Stacked bar chart showing the proportion of care by mental health legal status in three service settings in 2016–17. Mental health separations in public hospital services: 45.4% involuntary, 54.6% voluntary. Residential mental health care episodes: 19.0% involuntary, 81.0% voluntary. Community mental health care contacts: 13.8% involuntary, 86.2% voluntary. Refer to Table RP.1. Back to figure RP.1

Figure RP.2

Line graph showing the seclusion rate per 1,000 bed days for all states and territories from 2009–10 to 2016–17. The long term pattern of change shows reductions in all states and territories, other than the ACT, which for all years has had the lowest seclusion rate among all states and territories. Refer to Table RP.2. Back to figure RP.2

Figure RP.3

Vertical bar chart showing the average number of hours spent in seclusion per seclusion event, 2013–14 to 2016–17. Victoria was the highest for all years (9.5, 8.0, 8.3, 10.0). Three jurisdictions show a decreasing average duration of seclusion events from 2013–14 to 2016–17; NSW (6.0 to 5.5), Qld (3.8 to 2.7), Tas (4.1 to 1.8). Two jurisdictions show an increasing average duration of seclusion events from 2013–14 to 2016–17; WA (2.4 to 2.5) and ACT (2.1 to 2.3). NT reported variation across years (6.4, 7.9, 4.9, 6.4). National total was 6.0 to 5.8. Refer to Table RP.2. Back to figure RP.3

Figure RP.4

Line graph showing the rate of seclusion events per 1,000 bed days for the service unit target populations from 2009–10 to 2016–17. Most of the target populations show a decreasing rate of seclusion events from 2009–10 to 2016–17; General (15.4 to 8.0), Child and adolescent (11.4 to 11.1), Older person (3.2 to 0.6), & mixed (13.3 to 10.0; data up to 2012–13 only). Forensic increased over the same period (12.0 to 14.7). Refer to Table RP.3. Back to figure RP.4

Figure RP.5

Horizontal bar chart showing the rate of seclusion events in public sector acute mental health hospital services by hospital excluding forensic units in 2016–17, ordered from highest to lowest. The highest seclusion rate is 56.0 seclusion events per 1,000 bed days. Several hospitals had a seclusion rate of 0 recorded. Refer to Table RP.7. Back to figure RP.5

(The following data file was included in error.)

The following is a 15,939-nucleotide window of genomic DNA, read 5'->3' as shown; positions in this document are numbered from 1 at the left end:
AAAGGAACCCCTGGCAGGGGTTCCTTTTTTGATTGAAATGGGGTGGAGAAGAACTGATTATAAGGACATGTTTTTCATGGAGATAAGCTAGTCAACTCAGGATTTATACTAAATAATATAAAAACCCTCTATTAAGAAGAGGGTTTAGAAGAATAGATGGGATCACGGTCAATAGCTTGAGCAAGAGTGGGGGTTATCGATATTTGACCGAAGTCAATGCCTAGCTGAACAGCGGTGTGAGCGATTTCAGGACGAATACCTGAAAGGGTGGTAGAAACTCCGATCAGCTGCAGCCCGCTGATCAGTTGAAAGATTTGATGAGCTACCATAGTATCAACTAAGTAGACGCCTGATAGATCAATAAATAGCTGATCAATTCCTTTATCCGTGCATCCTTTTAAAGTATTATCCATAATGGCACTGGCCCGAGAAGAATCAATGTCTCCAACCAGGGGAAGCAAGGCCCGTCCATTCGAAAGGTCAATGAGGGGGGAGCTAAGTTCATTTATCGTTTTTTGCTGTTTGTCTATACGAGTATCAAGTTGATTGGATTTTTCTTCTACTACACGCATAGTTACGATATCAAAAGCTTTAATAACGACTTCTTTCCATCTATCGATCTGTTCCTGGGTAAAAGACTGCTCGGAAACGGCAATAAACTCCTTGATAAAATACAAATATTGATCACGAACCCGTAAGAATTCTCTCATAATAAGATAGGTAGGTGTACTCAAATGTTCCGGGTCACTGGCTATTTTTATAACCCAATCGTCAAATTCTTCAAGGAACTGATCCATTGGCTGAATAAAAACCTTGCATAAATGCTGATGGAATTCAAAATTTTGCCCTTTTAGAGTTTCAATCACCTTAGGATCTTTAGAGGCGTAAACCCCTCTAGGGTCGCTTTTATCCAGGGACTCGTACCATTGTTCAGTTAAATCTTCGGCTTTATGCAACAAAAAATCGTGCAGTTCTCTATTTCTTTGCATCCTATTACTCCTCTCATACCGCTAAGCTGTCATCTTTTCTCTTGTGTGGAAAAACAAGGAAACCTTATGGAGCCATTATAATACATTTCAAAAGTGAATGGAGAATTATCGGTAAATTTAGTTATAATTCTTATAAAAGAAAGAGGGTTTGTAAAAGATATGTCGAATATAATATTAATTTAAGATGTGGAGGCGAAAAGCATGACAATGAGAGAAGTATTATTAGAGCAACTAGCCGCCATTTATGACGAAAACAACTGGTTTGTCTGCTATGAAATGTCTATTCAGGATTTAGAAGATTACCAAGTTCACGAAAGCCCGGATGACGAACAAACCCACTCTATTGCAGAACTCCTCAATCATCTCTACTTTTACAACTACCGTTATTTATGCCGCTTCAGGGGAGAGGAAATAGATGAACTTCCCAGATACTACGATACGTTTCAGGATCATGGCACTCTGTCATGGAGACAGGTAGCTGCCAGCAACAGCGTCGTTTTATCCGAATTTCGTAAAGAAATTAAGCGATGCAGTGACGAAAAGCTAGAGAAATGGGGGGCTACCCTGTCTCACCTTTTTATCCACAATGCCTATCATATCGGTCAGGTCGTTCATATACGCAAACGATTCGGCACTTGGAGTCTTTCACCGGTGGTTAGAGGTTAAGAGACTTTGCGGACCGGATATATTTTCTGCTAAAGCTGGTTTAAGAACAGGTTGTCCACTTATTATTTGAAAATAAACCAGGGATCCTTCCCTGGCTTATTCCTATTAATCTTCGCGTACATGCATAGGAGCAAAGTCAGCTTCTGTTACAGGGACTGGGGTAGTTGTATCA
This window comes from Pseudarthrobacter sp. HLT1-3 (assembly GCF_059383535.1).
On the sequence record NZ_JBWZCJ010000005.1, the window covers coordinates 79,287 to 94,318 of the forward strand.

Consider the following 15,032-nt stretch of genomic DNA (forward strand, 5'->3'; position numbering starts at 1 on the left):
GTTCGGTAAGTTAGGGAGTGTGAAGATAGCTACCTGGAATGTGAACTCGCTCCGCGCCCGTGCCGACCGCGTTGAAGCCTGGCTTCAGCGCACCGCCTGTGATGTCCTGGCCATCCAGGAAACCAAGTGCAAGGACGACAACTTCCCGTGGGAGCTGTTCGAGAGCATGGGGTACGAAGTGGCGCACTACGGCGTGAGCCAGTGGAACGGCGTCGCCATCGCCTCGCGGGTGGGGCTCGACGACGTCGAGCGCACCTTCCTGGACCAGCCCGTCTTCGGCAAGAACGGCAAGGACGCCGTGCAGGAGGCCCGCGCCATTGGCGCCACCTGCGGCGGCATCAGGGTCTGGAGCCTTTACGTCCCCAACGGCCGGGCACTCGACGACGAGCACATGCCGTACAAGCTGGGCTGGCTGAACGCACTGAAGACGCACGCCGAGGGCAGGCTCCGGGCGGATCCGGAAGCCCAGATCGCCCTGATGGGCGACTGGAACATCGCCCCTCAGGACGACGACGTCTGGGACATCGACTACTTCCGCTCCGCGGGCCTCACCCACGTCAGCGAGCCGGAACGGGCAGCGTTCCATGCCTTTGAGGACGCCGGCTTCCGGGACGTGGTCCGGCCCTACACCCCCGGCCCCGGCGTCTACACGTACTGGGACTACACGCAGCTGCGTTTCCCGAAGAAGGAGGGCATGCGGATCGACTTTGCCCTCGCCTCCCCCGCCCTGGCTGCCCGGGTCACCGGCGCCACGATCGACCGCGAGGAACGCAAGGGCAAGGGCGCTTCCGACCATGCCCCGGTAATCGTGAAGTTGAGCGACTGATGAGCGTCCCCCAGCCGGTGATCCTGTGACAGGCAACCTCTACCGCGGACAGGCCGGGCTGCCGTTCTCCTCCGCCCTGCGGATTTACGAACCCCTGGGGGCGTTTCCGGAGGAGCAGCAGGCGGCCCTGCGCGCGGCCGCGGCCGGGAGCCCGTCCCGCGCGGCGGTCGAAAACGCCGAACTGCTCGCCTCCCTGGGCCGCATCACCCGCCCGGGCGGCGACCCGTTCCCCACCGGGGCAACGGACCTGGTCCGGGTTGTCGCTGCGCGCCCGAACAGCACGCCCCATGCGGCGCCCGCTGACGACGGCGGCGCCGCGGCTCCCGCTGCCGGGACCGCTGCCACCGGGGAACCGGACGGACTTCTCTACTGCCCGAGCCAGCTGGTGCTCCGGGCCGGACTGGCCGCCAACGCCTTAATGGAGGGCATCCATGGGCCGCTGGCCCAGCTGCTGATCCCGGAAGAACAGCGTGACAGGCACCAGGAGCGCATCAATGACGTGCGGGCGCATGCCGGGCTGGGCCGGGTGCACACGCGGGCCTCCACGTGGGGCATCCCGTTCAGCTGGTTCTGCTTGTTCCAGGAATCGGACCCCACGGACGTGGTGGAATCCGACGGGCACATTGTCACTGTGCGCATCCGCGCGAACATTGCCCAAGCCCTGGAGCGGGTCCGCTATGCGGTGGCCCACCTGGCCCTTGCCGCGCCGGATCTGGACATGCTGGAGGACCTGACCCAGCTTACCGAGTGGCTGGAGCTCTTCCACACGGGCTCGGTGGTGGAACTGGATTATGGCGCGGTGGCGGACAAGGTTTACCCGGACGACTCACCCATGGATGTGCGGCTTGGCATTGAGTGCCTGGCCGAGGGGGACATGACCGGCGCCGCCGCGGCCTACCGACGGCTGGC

Figure RP.6

Bar chart showing the rate of mechanical and physical restraint events in public sector acute mental health hospital services in each state and territory for 2016–17. NSW 0.5 mechanical & 8.9 physical, Vic 2.0 mechanical &17.8 physical, Qld 0.0 mechanical & does not collect physical, WA 0.0 mechanical & 4.5 physical, SA 3.6 mechanical & 2.5 physical, Tas 0.1 mechanical & 10.4 physical, ACT 0.2 mechanical & 5.5 physical, NT 9.2 physical & 0.0 mechanical. Refer to Table RP.5. Back to figure RP.6

Figure RP.7

Bar chart showing the rate of mechanical and physical restraint events in public sector acute mental health hospital services by target population in 2016–17. General mechanical 0.4 & physical 4.7, Child & adolescent 0.4 mechanical & 11.4 physical, Older person 2.6 mechanical & 3.3 physical, Forensic 4.8 mechanical & 89.0 physical. Refer to Table RP.6. Back to figure RP.7

Figure RP.8

Horizontal bar chart showing the rate of physical restraint events in public sector acute mental health hospital services by hospital excluding forensic units in 2016–17, ordered from highest to lowest. The highest rate is 37.9 physical restraint events per 1,000 bed days. Several hospitals had a rate of 0 physical restraint events recorded. Refer to Table RP.7.Back to figure RP.8

Figure RP.9

Horizontal bar chart showing the rate of mechanical restraint events in public sector acute mental health hospital services by hospital excluding forensic units in 2016–17, ordered from highest to lowest. The highest rate is 19.7 mechanical restraint events per 1,000 bed days. Several hospitals had a rate of 0 mechanical restraint events recorded. Refer to Table RP.7. Back to figure RP.9